WASHINGTON — A former aide to Ron Paul has labeled the Republican White House hopeful as "anti-Israel" after the rediscovery of racially charged newsletters published under the lawmaker's name in the 1980s and 1990s.
The staunchly libertarian candidate "wishes the Israeli state did not exist at all," Eric Dondero wrote in a column for website RightWingNews.com published Monday. "He expressed this to me numerous times in our private conversations."
Dondero, a senior aide from 1997 to 2003 and earlier an assistant in various campaign roles beginning in the late 1980s, said the Texas lawmaker "sides with the Palestinians, and supports their calls for the abolishment of the Jewish state, and the return of Israel, all of it, to the Arabs."
However, he insisted that Paul is not a racist, as some critics have charged after the newsletters released in recent weeks foretold a "coming race war" in U.S. urban centers.
"Is Ron Paul an anti-Semite? Absolutely no. As a Jew [half on my mother's side], I can categorically say that I never heard anything out of his mouth, in hundreds of speeches I listened to over the years, or in my personal presence, that could be called, 'anti-Semite.' No slurs. No derogatory remarks," Dondero said.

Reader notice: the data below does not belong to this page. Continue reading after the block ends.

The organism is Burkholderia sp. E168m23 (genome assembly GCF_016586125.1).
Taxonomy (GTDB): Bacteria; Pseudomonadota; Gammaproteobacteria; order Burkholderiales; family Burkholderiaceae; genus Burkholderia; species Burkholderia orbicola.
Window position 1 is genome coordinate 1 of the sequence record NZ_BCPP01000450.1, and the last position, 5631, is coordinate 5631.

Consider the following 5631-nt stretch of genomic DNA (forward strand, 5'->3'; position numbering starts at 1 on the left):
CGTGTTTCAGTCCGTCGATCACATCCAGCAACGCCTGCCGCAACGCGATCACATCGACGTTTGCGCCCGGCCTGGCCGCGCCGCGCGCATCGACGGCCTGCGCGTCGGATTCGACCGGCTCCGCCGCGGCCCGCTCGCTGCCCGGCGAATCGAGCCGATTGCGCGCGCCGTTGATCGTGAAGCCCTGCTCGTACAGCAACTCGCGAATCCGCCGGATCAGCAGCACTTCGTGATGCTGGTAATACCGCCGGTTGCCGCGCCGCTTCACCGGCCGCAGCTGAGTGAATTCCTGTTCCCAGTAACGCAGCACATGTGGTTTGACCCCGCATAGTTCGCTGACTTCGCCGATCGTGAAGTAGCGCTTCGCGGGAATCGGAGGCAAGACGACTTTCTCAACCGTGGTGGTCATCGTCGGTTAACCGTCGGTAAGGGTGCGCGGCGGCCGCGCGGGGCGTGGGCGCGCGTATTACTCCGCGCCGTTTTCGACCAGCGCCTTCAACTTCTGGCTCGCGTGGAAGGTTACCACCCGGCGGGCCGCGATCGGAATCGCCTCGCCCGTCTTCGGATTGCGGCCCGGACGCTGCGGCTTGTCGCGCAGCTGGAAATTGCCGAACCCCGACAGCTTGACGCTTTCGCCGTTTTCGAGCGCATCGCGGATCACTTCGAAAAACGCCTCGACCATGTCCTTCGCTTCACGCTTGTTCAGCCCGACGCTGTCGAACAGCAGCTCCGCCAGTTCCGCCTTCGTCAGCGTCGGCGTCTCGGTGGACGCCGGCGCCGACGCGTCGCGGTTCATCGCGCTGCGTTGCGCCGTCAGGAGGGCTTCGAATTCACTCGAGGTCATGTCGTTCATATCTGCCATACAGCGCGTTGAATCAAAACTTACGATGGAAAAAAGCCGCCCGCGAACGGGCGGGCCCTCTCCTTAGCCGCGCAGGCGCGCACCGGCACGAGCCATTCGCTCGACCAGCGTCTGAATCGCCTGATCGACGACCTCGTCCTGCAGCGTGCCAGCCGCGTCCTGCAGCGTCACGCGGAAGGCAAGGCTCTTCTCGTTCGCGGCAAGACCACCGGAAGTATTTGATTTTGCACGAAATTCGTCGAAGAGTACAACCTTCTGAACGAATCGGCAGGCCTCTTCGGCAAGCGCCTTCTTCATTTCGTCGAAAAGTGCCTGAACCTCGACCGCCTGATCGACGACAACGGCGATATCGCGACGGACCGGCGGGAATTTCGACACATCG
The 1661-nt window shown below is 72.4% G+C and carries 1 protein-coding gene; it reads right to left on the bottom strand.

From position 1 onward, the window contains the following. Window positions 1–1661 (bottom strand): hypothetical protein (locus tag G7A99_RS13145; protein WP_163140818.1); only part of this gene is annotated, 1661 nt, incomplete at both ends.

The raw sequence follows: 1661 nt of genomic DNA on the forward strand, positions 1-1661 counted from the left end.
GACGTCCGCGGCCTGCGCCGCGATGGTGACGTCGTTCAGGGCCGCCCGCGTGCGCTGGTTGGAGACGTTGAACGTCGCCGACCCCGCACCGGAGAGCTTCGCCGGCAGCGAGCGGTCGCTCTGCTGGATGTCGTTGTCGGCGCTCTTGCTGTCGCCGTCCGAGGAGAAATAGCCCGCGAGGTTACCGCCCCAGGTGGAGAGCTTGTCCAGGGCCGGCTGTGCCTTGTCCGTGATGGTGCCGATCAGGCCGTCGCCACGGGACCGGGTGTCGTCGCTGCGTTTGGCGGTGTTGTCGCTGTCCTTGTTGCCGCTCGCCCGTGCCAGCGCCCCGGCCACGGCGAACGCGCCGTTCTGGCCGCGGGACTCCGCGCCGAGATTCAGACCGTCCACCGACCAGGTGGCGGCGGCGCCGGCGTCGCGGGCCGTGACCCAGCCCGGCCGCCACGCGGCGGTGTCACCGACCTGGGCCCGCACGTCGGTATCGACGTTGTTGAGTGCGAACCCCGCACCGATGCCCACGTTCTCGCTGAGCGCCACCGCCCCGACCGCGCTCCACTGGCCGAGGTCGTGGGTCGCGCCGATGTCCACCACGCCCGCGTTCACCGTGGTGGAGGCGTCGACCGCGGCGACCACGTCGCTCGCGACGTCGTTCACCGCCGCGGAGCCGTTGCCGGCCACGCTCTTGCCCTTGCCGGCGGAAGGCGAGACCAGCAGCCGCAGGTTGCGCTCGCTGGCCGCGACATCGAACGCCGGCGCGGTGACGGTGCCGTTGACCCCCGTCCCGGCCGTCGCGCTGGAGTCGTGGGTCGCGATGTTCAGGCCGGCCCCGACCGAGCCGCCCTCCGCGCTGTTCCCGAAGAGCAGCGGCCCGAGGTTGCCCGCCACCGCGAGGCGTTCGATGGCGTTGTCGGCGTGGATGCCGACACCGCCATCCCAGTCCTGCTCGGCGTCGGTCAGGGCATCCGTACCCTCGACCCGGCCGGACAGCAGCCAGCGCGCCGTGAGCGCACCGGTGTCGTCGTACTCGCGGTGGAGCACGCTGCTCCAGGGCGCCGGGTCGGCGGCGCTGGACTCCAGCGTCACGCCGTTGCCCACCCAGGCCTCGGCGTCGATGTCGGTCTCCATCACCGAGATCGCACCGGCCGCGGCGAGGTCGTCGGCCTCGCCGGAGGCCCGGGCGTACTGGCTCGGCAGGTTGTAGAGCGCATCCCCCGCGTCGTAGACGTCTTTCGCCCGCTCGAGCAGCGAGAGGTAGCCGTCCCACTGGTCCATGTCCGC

"Is Ron Paul a 'racist'[?] In short, no. I worked for the man for 12 years, pretty consistently. I never heard a racist word expressed towards blacks or Jews come out of his mouth. Not once," Dondero added.
In a statement to CBS, the Paul campaign on Tuesday dismissed Dondero as a "disgruntled former staffer who was fired for performance issues."
The former aide "has zero credibility and should not be taken seriously," Paul spokesman Jesse Benton told CBS.
The Paul campaign did not immediately respond to AFP's request for comment.
Paul already lacked key support from Republican Jewish leaders for his White House bid, largely over his consistent opposition to U.S. military aid to Israel, in synch with his views across the board against sending U.S. aid overseas, and scaling back U.S. military ambitions.
Backing from influential Jewish leaders in the party is seen as key to gaining the Republican party nomination for president.
Polls suggest that only around 2 percent of voters nationwide are Jewish, but they could wield decisive power in vital swing states such as Florida and Pennsylvania.
© AFP 2014